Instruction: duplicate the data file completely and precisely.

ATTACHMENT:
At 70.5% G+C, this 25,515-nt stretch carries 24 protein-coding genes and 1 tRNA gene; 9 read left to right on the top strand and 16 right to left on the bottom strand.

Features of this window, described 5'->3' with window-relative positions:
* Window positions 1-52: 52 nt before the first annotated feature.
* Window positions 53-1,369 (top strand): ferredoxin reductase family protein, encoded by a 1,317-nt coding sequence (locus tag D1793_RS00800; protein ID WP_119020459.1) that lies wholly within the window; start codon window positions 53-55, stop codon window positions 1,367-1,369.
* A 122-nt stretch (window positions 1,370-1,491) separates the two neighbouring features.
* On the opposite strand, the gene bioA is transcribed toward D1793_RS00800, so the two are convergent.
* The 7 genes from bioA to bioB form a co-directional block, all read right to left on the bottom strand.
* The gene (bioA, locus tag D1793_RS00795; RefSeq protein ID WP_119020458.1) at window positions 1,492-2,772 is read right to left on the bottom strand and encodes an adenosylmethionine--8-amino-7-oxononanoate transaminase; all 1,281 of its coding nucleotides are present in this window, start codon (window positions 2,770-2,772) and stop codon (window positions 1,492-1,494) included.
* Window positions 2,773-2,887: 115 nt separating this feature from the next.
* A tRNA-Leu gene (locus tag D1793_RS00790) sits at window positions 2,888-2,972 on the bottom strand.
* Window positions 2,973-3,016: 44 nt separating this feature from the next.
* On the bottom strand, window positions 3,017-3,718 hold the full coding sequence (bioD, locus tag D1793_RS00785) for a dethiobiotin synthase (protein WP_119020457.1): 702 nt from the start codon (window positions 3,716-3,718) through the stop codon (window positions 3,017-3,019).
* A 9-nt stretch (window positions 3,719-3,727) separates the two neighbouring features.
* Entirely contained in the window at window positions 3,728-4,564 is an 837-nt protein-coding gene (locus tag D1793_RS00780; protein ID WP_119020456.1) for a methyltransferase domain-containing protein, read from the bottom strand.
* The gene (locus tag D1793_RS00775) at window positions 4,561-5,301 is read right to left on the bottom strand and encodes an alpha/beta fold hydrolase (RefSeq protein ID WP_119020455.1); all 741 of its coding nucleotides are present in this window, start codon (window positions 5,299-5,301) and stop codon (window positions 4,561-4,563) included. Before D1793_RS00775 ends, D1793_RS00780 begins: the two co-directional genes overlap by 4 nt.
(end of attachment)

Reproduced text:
At 70.5% G+C, this 25,515-nt stretch carries 24 protein-coding genes and 1 tRNA gene; 9 read left to right on the top strand and 16 right to left on the bottom strand.

Features of this window, described 5'->3' with window-relative positions:
* Window positions 1-52: 52 nt before the first annotated feature.
* Window positions 53-1,369 (top strand): ferredoxin reductase family protein, encoded by a 1,317-nt coding sequence (locus tag D1793_RS00800; protein ID WP_119020459.1) that lies wholly within the window; start codon window positions 53-55, stop codon window positions 1,367-1,369.
* A 122-nt stretch (window positions 1,370-1,491) separates the two neighbouring features.
* On the opposite strand, the gene bioA is transcribed toward D1793_RS00800, so the two are convergent.
* The 7 genes from bioA to bioB form a co-directional block, all read right to left on the bottom strand.
* The gene (bioA, locus tag D1793_RS00795; RefSeq protein ID WP_119020458.1) at window positions 1,492-2,772 is read right to left on the bottom strand and encodes an adenosylmethionine--8-amino-7-oxononanoate transaminase; all 1,281 of its coding nucleotides are present in this window, start codon (window positions 2,770-2,772) and stop codon (window positions 1,492-1,494) included.
* Window positions 2,773-2,887: 115 nt separating this feature from the next.
* A tRNA-Leu gene (locus tag D1793_RS00790) sits at window positions 2,888-2,972 on the bottom strand.
* Window positions 2,973-3,016: 44 nt separating this feature from the next.
* On the bottom strand, window positions 3,017-3,718 hold the full coding sequence (bioD, locus tag D1793_RS00785) for a dethiobiotin synthase (protein WP_119020457.1): 702 nt from the start codon (window positions 3,716-3,718) through the stop codon (window positions 3,017-3,019).
* A 9-nt stretch (window positions 3,719-3,727) separates the two neighbouring features.
* Entirely contained in the window at window positions 3,728-4,564 is an 837-nt protein-coding gene (locus tag D1793_RS00780; protein ID WP_119020456.1) for a methyltransferase domain-containing protein, read from the bottom strand.
* The gene (locus tag D1793_RS00775) at window positions 4,561-5,301 is read right to left on the bottom strand and encodes an alpha/beta fold hydrolase (RefSeq protein ID WP_119020455.1); all 741 of its coding nucleotides are present in this window, start codon (window positions 5,299-5,301) and stop codon (window positions 4,561-4,563) included. Before D1793_RS00775 ends, D1793_RS00780 begins: the two co-directional genes overlap by 4 nt.